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Exchange Breathing Method

A first aid seizure rescue method

The Exchange Breathing Method (EBM) is a technique which can be used as a first aid seizure rescue method.  This means that it can be used to try and stop a seizure which is in progress.

The basics

Whilst someone is having a seizure (or during the aura pre-seizure stage), a caregiver or first aider can give a rescue breath of their air into the other person’s nose (similar to CPR but using the patient’s nose).

Always follow the full instructions, learn CPR resuscitation, and seek permission and reassurance of a relevant healthcare professional prior to using the Exchange Breathing Method.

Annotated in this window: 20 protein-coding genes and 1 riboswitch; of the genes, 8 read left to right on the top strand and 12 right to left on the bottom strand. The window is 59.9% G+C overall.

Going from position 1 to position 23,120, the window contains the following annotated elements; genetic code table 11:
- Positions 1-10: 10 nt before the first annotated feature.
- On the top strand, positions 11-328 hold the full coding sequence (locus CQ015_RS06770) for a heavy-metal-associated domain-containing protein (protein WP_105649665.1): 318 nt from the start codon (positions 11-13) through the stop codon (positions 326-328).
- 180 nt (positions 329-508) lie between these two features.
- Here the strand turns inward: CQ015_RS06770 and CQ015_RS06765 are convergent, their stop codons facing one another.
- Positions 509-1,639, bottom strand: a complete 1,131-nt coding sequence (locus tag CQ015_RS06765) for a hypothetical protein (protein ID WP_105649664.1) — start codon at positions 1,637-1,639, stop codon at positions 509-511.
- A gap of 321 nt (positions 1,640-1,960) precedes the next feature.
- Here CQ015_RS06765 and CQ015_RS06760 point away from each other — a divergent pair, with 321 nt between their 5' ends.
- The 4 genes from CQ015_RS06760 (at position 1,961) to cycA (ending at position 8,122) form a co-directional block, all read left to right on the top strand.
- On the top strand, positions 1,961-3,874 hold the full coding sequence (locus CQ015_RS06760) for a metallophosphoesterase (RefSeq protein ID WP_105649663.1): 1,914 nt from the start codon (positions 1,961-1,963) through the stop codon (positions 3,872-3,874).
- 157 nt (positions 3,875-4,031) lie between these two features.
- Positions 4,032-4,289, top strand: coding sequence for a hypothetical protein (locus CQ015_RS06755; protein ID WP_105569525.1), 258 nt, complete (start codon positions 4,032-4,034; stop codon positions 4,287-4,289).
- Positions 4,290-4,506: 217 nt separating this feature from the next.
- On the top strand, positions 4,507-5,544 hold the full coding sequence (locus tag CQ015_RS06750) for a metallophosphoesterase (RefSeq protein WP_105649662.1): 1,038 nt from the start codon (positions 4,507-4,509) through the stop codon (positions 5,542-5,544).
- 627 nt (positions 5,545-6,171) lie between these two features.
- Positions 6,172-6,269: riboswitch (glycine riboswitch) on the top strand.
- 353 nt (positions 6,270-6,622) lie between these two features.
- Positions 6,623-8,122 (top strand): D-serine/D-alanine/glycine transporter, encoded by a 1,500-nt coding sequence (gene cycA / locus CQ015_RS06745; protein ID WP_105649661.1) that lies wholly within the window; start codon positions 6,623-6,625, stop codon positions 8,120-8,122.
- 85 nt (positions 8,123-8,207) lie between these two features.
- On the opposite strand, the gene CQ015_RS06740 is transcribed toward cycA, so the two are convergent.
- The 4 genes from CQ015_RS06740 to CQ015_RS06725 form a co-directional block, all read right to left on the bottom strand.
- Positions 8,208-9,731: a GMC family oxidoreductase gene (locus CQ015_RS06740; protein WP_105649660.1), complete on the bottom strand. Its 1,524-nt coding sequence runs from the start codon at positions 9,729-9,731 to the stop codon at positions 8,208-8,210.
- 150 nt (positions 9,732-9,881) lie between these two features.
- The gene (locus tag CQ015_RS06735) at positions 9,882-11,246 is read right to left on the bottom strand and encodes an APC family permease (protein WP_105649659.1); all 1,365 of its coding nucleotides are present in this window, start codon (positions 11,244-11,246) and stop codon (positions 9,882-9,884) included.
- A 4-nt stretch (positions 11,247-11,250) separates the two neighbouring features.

Medical research and promotion of EBM

Some relevant references to papers regarding elements of this method are given below. However, more research needs to take place into pinpointing the exact mechanism of the method.

Promoting the method to as wide an audience as possible, is also an important step, with the ideal that the Exchange Breathing Method becomes the number one go-to first aid to try for anyone having a seizure.

To aid this process of research and promotion, a charity is seeking to raise funds for all of this.  Full details of the research and promotion project are here

If you use EBM, please let your healthcare professional know, as this will also help to spread the word, and help more people to find out about this invaluable technique.

Full instructions

These are given below and there is a helpful instructional video that will take you through.

Background to the Exchange Breathing Method